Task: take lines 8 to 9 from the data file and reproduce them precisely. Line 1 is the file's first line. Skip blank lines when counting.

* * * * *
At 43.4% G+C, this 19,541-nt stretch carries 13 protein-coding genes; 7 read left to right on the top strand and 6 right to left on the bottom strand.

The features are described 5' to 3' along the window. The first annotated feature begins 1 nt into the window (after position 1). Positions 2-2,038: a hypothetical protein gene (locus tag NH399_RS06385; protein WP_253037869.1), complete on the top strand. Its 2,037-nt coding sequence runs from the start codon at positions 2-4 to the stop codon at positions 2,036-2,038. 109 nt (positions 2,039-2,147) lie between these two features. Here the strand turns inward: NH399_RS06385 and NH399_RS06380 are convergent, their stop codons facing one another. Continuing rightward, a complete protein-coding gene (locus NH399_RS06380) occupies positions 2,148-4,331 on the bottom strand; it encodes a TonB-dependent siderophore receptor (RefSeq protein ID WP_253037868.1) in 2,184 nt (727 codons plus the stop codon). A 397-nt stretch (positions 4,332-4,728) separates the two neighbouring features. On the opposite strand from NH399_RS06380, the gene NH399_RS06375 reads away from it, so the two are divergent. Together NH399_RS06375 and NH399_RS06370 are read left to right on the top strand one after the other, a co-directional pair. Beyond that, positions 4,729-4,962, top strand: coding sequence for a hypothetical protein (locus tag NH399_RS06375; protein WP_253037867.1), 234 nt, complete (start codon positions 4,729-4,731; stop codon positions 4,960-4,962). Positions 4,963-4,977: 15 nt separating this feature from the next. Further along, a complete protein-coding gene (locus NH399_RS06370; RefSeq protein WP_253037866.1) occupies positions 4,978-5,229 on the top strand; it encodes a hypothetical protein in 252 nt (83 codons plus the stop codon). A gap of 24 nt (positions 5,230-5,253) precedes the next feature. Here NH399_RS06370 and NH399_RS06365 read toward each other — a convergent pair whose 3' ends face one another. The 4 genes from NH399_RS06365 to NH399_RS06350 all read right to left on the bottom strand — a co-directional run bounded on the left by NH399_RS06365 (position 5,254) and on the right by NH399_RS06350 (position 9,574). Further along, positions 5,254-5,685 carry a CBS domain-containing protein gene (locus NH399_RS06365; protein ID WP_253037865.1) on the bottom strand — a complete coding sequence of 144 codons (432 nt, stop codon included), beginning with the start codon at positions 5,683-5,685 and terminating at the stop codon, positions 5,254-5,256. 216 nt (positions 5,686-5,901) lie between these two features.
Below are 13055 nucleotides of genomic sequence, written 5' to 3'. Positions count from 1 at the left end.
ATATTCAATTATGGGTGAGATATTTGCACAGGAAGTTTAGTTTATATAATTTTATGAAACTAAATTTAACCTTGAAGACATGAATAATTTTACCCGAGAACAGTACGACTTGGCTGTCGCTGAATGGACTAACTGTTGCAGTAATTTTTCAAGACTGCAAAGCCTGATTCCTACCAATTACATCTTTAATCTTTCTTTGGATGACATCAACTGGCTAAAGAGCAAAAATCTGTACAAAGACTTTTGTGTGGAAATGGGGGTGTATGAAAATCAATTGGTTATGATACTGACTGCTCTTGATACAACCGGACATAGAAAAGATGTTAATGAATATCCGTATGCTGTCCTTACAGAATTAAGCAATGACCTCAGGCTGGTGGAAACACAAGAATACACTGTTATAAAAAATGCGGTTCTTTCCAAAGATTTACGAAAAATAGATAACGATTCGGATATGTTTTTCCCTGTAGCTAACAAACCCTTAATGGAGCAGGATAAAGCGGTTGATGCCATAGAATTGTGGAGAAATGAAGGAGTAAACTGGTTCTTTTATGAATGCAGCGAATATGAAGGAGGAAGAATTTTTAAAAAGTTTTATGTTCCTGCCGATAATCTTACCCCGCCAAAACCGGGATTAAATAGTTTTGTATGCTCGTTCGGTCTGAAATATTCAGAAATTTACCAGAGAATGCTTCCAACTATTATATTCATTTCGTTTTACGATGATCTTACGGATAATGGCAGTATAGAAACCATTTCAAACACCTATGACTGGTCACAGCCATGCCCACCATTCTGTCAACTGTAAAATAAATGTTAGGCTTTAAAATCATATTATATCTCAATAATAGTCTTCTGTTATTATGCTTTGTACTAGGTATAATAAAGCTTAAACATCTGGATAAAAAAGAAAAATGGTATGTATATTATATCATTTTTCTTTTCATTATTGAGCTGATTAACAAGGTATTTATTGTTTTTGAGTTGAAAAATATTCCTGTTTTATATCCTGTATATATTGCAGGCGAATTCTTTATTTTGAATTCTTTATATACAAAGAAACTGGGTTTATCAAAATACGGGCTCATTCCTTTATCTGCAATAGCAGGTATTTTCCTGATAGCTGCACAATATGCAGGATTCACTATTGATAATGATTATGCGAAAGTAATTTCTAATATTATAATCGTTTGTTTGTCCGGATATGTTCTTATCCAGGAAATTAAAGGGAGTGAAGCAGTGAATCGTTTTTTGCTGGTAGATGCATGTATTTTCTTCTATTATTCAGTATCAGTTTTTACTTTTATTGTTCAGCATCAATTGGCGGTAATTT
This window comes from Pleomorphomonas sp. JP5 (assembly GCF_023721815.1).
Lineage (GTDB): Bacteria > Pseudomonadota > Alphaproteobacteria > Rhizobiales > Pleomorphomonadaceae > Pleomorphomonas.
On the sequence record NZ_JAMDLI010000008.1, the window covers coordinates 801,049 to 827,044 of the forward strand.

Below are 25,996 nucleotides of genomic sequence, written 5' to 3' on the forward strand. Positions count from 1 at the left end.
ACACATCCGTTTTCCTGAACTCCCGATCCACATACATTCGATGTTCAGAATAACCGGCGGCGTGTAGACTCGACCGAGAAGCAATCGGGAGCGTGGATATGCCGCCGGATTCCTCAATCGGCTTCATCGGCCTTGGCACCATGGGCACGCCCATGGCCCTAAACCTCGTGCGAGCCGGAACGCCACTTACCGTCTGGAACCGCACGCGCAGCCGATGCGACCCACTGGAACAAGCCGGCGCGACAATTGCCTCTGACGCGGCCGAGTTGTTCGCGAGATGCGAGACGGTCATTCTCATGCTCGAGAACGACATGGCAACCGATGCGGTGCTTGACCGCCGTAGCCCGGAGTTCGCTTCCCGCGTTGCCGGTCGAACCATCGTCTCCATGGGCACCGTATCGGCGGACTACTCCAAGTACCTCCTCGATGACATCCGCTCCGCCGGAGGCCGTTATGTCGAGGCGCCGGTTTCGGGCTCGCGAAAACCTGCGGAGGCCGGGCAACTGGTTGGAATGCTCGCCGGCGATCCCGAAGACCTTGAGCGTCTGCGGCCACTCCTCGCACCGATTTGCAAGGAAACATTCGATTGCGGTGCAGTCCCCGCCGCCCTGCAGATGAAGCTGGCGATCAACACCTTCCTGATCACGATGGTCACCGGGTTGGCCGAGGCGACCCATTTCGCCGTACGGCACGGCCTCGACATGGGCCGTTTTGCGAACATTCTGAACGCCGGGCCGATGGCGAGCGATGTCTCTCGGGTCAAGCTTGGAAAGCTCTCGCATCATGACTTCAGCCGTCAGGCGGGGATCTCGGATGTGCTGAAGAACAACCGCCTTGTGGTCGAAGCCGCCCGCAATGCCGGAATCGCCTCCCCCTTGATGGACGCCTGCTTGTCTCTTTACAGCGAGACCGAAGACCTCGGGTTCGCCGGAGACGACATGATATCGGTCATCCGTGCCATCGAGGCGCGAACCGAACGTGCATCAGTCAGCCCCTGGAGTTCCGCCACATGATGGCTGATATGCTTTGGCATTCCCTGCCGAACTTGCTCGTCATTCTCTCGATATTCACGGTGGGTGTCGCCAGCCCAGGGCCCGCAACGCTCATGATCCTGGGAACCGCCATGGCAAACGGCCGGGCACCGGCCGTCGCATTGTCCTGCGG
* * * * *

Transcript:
Below are 25,996 nucleotides of genomic sequence, written 5' to 3' on the forward strand. Positions count from 1 at the left end.
ACACATCCGTTTTCCTGAACTCCCGATCCACATACATTCGATGTTCAGAATAACCGGCGGCGTGTAGACTCGACCGAGAAGCAATCGGGAGCGTGGATATGCCGCCGGATTCCTCAATCGGCTTCATCGGCCTTGGCACCATGGGCACGCCCATGGCCCTAAACCTCGTGCGAGCCGGAACGCCACTTACCGTCTGGAACCGCACGCGCAGCCGATGCGACCCACTGGAACAAGCCGGCGCGACAATTGCCTCTGACGCGGCCGAGTTGTTCGCGAGATGCGAGACGGTCATTCTCATGCTCGAGAACGACATGGCAACCGATGCGGTGCTTGACCGCCGTAGCCCGGAGTTCGCTTCCCGCGTTGCCGGTCGAACCATCGTCTCCATGGGCACCGTATCGGCGGACTACTCCAAGTACCTCCTCGATGACATCCGCTCCGCCGGAGGCCGTTATGTCGAGGCGCCGGTTTCGGGCTCGCGAAAACCTGCGGAGGCCGGGCAACTGGTTGGAATGCTCGCCGGCGATCCCGAAGACCTTGAGCGTCTGCGGCCACTCCTCGCACCGATTTGCAAGGAAACATTCGATTGCGGTGCAGTCCCCGCCGCCCTGCAGATGAAGCTGGCGATCAACACCTTCCTGATCACGATGGTCACCGGGTTGGCCGAGGCGACCCATTTCGCCGTACGGCACGGCCTCGACATGGGCCGTTTTGCGAACATTCTGAACGCCGGGCCGATGGCGAGCGATGTCTCTCGGGTCAAGCTTGGAAAGCTCTCGCATCATGACTTCAGCCGTCAGGCGGGGATCTCGGATGTGCTGAAGAACAACCGCCTTGTGGTCGAAGCCGCCCGCAATGCCGGAATCGCCTCCCCCTTGATGGACGCCTGCTTGTCTCTTTACAGCGAGACCGAAGACCTCGGGTTCGCCGGAGACGACATGATATCGGTCATCCGTGCCATCGAGGCGCGAACCGAACGTGCATCAGTCAGCCCCTGGAGTTCCGCCACATGATGGCTGATATGCTTTGGCATTCCCTGCCGAACTTGCTCGTCATTCTCTCGATATTCACGGTGGGTGTCGCCAGCCCAGGGCCCGCAACGCTCATGATCCTGGGAACCGCCATGGCAAACGGCCGGGCACCGGCCGTCGCATTGTCCTGCGG